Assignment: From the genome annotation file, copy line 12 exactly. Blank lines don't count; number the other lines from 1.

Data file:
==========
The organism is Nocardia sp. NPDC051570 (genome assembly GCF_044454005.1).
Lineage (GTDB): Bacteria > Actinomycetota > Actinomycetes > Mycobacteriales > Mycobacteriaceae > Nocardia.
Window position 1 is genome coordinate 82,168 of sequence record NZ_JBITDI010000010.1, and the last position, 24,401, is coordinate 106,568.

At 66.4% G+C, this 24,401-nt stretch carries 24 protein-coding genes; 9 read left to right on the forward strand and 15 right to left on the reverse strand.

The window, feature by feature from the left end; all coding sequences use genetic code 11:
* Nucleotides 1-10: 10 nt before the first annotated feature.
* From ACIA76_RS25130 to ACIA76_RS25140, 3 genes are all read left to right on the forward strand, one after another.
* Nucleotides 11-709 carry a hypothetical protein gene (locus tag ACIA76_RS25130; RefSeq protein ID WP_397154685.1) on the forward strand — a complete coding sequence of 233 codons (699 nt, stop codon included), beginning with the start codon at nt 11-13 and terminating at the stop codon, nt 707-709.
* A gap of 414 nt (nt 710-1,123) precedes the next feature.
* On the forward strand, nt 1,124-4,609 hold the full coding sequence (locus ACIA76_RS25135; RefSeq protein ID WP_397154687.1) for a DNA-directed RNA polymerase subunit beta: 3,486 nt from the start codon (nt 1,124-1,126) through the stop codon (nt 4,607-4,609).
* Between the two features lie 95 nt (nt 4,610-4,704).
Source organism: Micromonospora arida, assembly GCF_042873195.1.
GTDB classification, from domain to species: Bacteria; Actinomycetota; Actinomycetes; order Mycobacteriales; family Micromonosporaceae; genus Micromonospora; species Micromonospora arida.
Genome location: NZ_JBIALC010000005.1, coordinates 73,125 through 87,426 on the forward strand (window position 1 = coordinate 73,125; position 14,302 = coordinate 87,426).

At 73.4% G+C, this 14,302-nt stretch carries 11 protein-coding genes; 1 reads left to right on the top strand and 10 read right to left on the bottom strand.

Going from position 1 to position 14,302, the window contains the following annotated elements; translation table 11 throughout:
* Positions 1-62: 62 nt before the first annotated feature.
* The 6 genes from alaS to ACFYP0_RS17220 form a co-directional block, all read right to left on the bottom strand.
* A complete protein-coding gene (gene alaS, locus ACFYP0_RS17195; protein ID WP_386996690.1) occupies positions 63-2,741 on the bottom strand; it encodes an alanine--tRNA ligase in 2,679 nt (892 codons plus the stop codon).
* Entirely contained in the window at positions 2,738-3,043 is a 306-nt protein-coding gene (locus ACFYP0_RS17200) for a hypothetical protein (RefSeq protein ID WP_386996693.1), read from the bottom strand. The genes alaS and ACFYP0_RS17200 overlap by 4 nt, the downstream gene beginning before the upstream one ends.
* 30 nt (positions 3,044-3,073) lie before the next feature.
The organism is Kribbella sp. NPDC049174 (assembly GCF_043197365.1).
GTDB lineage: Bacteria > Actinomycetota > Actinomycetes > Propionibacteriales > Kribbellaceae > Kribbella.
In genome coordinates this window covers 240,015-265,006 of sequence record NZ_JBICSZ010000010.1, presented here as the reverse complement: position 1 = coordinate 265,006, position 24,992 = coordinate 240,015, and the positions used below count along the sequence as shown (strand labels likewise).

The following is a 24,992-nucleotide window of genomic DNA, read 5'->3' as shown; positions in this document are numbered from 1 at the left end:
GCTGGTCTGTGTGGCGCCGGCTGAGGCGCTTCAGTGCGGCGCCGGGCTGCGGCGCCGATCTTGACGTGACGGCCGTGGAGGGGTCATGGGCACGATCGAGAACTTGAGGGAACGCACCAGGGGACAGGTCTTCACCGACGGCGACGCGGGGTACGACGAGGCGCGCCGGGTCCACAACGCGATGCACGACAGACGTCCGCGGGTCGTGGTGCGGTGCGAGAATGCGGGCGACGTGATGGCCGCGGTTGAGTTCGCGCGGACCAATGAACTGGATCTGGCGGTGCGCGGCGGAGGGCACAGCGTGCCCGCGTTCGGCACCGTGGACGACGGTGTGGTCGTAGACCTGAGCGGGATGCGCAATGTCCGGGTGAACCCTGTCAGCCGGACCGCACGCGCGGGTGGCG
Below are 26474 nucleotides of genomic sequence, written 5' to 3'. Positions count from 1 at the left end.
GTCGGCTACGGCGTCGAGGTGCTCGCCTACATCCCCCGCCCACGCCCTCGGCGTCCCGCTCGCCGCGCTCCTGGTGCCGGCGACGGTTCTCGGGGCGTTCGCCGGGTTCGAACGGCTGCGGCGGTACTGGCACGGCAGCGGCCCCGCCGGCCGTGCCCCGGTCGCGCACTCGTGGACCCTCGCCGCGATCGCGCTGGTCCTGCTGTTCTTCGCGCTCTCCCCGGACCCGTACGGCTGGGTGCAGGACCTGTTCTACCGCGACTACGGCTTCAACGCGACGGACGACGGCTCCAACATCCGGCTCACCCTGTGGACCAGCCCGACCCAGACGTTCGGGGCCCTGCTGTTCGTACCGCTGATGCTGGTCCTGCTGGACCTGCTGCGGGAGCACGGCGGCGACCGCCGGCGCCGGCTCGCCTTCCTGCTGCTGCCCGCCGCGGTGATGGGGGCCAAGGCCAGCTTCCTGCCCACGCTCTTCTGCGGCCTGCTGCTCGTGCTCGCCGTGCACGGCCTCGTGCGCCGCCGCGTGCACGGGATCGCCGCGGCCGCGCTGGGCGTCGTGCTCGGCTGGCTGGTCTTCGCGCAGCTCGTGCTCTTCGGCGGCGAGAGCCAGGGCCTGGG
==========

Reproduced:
Source organism: Micromonospora arida, assembly GCF_042873195.1.